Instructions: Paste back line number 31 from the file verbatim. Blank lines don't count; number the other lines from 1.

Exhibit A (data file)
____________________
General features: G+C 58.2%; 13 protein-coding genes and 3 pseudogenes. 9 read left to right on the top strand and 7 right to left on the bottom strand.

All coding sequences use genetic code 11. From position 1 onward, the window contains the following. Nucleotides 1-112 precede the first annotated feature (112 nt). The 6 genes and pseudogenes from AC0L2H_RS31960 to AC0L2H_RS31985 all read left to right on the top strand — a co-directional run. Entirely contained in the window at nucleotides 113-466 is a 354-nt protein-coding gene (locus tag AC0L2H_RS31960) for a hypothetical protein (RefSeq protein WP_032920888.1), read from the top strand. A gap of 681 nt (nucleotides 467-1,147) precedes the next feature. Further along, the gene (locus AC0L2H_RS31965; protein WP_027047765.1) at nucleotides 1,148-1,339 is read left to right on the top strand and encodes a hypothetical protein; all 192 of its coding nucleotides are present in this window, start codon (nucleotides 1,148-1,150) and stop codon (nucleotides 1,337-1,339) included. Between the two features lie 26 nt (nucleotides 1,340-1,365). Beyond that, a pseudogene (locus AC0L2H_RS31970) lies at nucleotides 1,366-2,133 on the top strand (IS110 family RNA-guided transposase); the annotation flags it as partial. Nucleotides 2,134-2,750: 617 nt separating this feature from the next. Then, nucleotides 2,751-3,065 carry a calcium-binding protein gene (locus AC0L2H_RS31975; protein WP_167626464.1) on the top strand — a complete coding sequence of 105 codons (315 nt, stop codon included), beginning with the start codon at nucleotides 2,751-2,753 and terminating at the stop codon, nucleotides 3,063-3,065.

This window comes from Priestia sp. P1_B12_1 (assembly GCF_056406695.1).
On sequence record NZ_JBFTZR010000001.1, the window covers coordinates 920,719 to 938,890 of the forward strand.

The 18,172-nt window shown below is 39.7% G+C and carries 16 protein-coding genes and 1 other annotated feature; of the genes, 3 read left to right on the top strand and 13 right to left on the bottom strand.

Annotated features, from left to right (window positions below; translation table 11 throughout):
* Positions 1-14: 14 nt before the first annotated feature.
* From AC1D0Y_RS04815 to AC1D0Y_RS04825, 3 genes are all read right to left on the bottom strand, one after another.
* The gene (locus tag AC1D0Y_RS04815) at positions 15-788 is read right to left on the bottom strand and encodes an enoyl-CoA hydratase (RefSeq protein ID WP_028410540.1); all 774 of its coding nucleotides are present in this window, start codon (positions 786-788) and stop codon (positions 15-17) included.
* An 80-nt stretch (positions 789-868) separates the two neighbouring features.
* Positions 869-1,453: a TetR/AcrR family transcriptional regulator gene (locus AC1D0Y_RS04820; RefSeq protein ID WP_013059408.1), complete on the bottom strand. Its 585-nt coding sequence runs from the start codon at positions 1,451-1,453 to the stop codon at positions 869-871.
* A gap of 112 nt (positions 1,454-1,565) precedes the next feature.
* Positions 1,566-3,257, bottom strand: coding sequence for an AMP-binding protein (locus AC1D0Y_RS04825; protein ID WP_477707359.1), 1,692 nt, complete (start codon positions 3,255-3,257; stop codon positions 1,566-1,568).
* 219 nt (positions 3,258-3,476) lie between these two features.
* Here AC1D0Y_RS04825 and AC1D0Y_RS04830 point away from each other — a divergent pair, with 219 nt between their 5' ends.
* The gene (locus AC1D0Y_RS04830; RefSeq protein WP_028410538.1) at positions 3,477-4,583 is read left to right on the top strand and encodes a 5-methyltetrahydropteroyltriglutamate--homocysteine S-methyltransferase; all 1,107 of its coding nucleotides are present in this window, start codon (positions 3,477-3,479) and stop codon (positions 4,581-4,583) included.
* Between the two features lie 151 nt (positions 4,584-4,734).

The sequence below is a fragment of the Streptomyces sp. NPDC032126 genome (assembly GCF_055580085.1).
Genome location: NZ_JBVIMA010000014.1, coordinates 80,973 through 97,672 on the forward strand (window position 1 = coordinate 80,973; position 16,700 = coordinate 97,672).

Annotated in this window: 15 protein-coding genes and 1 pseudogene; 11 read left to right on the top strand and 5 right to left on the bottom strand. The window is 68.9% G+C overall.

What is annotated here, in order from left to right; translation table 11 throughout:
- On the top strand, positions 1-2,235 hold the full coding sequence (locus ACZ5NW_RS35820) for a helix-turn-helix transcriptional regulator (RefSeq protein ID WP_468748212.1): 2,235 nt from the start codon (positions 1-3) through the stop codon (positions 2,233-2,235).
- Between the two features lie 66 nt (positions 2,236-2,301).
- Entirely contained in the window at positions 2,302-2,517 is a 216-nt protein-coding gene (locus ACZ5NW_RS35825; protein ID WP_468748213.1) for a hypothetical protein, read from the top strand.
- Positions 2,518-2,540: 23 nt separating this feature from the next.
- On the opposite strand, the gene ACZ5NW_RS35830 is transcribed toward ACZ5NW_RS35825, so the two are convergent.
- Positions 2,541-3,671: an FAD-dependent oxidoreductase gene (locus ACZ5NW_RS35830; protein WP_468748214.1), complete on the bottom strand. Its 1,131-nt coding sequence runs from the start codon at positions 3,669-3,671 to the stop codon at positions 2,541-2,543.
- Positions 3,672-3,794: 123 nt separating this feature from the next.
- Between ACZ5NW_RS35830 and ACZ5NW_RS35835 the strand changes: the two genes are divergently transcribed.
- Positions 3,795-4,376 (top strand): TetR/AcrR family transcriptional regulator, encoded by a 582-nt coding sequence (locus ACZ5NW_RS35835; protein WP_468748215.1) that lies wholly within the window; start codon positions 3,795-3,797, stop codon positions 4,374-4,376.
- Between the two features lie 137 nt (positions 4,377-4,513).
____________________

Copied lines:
- Between the two features lie 137 nt (positions 4,377-4,513).